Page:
Sport BC and Teck honoured nine of Greater Trail’s most underappreciated citizens Wednesday night with the Community Sports Hero award at the Best Western Plus Columbia River Hotel.
About 70 people attended the 12th Community Sports Heroes award ceremony that recognizes coaches, officials, mentors and administrators who have dedicated themselves to amateur sport at the community level.
Chosen from nominations received from residents, the Greater Trail 2013 sports heroes are Brian Pipes, baseball, Brad Elliott, baseball, Liz Iannone, figure skating, John D’Arcangelo, floor hockey, Dale and Wendy Glover, baseball, Sheila Hawton, Special Olympics, Sandra Rothwell, Special Olympics, and Dan Horan, track and field.
The deserving group has over 300 years of volunteer experience among them and it is a rare but fitting occasion to be recognized at last for their phenomenal dedication and work over the years, each responsible for making Trail the Home of Champions.
“It’s true they never get recognized so this is one of the reasons why we do it, it’s because they are our unsung heroes and sport wouldn’t really happen without any of them,” said Viasport manager and emcee Carey Summerfelt.
The recipients were feted with a first-class reception at the Best Western Plus and individually introduced and awarded before having a chance to speak. Most speeches were brief, but heart felt, and if there was a common thread it was the importance of volunteering and even more significantly making the experience a positive one for young athletes.
“I never considered myself a sports hero,” said Pipes after the ceremony. “I just do what I do because it’s a passion of mine and I have to thank Rick Bisaro who got me started back in 1956 . . . it’s a little bit like pay it forward, and the people who were honoured here tonight were all very deserving, and I hope that other people follow in their footsteps, and have the passion to keep it going.”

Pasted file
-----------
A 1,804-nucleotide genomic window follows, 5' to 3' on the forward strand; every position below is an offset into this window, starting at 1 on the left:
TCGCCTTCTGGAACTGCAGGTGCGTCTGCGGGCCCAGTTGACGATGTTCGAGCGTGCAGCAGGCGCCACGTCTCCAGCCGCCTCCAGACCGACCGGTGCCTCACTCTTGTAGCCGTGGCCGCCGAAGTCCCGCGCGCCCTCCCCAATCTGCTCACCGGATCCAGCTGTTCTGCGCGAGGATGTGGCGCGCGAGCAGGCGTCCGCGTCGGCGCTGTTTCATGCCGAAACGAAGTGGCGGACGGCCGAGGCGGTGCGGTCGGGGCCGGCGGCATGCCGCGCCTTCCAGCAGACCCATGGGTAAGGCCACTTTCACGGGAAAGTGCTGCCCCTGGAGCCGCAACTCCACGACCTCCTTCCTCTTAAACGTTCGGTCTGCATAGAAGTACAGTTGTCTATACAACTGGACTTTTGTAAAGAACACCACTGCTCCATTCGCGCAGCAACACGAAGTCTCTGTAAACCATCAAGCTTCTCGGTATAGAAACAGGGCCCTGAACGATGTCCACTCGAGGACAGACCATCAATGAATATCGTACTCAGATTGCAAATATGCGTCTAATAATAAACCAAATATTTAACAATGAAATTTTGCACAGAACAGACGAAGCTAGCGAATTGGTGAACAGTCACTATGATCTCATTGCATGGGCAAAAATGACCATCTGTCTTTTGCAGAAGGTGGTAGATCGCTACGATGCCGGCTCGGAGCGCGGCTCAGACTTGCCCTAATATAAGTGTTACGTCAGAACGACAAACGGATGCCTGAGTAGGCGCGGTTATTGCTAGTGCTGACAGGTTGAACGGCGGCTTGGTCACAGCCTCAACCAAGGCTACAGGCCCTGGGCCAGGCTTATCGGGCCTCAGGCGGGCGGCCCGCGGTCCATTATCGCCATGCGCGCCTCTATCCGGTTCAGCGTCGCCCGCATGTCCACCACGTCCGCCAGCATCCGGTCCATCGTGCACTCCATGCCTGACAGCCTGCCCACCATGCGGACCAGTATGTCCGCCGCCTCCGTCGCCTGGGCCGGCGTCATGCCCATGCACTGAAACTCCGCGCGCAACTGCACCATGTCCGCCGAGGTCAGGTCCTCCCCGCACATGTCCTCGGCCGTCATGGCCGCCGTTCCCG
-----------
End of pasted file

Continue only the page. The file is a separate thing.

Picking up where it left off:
Dale and Wendy Glover were the first husband-and-wife team to receive the award, a natural progression, says Dale, from his father’s volunteer influence, and Dale’s personal mentors like Lou De Rosa, Richard Rhodes, and Pipes.
“My dad was kind of a Trail legend in the fact that he was a volunteer in everything under the sun, in every organization in town and he always gave back, and he always just told us you have to give back to the place you live, he was a good mentor,” said Dale.
Wendy agrees adding, “It is so rewarding, and I would have done it a long, long time ago if I knew how rewarding it was going to be just to see the kids have so much fun.”
Longtime track coach Dan Horan noted that communities depend upon their volunteers, and the success of Greater Trail teams and athletes over the years is a direct result of the dedication of these volunteers and others in the area, however replacing them has been a concern.
“They do it for the kids and Trail is lucky to have these people doing it . . . if these people didn’t do it it wouldn’t happen,” said Horan. “You look at all these volunteers and they’re all older. There’s a gap in there about 20 years, there’s some younger people coming up, but not the 30-50 age group.”
Nevertheless, being recognized for years of dedication and hard work is a welcome tribute for the meritorious nine.
“I am absolutely thrilled,” said Liz Iannone who has spent over 40 years coaching figure skating, “It’s just the culmination of years and years of volunteering and the more (volunteers) we have the stronger knit community we have, and the kids are the winners in this.”
Special Olympic volunteers Hawton and Rothwell were overwhelmed by the honour, and in typical understated fashion Hawton summed up each of the recipients’ motivation behind volunteering.
“In the end, we do it all for the athletes. ”
Since its inception in 2001, 50 Provincial Sport Organizations have honoured close to 600 sport volunteers in 45 different communities.